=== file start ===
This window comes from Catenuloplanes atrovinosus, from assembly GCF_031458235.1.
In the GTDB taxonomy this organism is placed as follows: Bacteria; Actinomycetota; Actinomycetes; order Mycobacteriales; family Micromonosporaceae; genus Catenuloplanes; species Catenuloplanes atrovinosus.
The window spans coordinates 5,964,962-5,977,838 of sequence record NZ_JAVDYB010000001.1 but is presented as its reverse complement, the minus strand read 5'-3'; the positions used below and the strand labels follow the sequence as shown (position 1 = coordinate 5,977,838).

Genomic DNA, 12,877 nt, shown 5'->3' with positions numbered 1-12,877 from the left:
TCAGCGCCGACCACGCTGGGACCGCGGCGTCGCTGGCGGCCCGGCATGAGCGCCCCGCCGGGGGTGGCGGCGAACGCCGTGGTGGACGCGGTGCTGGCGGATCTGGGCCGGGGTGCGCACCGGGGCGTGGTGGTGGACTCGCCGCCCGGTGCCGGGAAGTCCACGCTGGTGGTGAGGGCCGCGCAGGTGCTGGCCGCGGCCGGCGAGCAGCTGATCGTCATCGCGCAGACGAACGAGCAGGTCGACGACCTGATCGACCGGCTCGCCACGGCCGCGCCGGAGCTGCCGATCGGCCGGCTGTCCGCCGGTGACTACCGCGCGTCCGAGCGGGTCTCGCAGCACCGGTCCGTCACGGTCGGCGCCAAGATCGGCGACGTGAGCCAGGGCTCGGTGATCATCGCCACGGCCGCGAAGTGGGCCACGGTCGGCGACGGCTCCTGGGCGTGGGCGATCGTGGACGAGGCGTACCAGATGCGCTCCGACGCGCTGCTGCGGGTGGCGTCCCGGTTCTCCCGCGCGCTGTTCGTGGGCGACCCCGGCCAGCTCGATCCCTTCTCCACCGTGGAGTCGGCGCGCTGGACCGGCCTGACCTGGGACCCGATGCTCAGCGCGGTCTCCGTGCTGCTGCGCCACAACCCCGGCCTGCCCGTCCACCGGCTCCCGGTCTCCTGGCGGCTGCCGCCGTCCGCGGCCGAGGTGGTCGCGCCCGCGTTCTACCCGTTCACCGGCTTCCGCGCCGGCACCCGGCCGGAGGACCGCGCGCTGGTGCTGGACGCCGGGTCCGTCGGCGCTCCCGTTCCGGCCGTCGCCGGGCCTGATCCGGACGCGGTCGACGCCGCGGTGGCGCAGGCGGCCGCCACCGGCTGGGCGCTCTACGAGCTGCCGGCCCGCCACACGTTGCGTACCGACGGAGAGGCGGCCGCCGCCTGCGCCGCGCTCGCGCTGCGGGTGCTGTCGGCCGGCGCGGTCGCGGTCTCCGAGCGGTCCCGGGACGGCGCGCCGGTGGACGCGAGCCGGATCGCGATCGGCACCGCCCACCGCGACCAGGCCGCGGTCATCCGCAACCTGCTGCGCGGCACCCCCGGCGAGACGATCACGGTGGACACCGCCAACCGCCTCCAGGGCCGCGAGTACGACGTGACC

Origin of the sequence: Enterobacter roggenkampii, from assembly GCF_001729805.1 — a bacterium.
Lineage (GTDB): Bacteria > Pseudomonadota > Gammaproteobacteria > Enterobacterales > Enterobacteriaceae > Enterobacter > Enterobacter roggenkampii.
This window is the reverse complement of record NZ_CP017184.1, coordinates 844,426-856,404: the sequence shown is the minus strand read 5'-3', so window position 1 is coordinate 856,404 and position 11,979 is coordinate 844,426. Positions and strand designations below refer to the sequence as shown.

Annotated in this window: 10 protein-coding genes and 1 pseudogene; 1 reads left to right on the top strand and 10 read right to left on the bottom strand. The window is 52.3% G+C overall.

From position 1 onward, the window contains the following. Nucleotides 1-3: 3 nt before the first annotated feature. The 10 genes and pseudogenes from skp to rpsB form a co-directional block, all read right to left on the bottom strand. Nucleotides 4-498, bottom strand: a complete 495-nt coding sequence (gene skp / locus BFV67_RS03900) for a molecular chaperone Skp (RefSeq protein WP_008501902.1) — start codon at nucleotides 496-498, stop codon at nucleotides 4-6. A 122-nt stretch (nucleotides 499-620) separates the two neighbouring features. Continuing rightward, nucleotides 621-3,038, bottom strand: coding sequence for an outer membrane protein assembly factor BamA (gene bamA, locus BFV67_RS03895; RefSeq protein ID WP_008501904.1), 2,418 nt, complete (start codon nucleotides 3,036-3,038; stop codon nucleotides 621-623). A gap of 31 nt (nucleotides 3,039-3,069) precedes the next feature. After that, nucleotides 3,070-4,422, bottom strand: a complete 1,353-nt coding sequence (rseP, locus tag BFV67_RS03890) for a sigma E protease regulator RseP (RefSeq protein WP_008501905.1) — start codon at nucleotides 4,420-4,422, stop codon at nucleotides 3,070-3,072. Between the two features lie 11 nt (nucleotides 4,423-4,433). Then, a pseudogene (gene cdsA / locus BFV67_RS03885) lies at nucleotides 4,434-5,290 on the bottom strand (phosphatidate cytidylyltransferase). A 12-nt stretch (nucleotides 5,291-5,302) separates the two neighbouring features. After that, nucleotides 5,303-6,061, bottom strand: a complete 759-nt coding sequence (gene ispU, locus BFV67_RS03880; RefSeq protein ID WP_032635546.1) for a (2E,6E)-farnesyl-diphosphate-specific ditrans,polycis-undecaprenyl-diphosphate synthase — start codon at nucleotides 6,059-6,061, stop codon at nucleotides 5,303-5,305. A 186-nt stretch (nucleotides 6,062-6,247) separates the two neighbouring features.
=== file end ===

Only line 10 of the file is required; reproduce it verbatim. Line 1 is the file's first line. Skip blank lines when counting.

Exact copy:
From position 1 onward, the window contains the following. Nucleotides 1-3: 3 nt before the first annotated feature. The 10 genes and pseudogenes from skp to rpsB form a co-directional block, all read right to left on the bottom strand. Nucleotides 4-498, bottom strand: a complete 495-nt coding sequence (gene skp / locus BFV67_RS03900) for a molecular chaperone Skp (RefSeq protein WP_008501902.1) — start codon at nucleotides 496-498, stop codon at nucleotides 4-6. A 122-nt stretch (nucleotides 499-620) separates the two neighbouring features. Continuing rightward, nucleotides 621-3,038, bottom strand: coding sequence for an outer membrane protein assembly factor BamA (gene bamA, locus BFV67_RS03895; RefSeq protein ID WP_008501904.1), 2,418 nt, complete (start codon nucleotides 3,036-3,038; stop codon nucleotides 621-623). A gap of 31 nt (nucleotides 3,039-3,069) precedes the next feature. After that, nucleotides 3,070-4,422, bottom strand: a complete 1,353-nt coding sequence (rseP, locus tag BFV67_RS03890) for a sigma E protease regulator RseP (RefSeq protein WP_008501905.1) — start codon at nucleotides 4,420-4,422, stop codon at nucleotides 3,070-3,072. Between the two features lie 11 nt (nucleotides 4,423-4,433). Then, a pseudogene (gene cdsA / locus BFV67_RS03885) lies at nucleotides 4,434-5,290 on the bottom strand (phosphatidate cytidylyltransferase). A 12-nt stretch (nucleotides 5,291-5,302) separates the two neighbouring features. After that, nucleotides 5,303-6,061, bottom strand: a complete 759-nt coding sequence (gene ispU, locus BFV67_RS03880; RefSeq protein ID WP_032635546.1) for a (2E,6E)-farnesyl-diphosphate-specific ditrans,polycis-undecaprenyl-diphosphate synthase — start codon at nucleotides 6,059-6,061, stop codon at nucleotides 5,303-5,305. A 186-nt stretch (nucleotides 6,062-6,247) separates the two neighbouring features.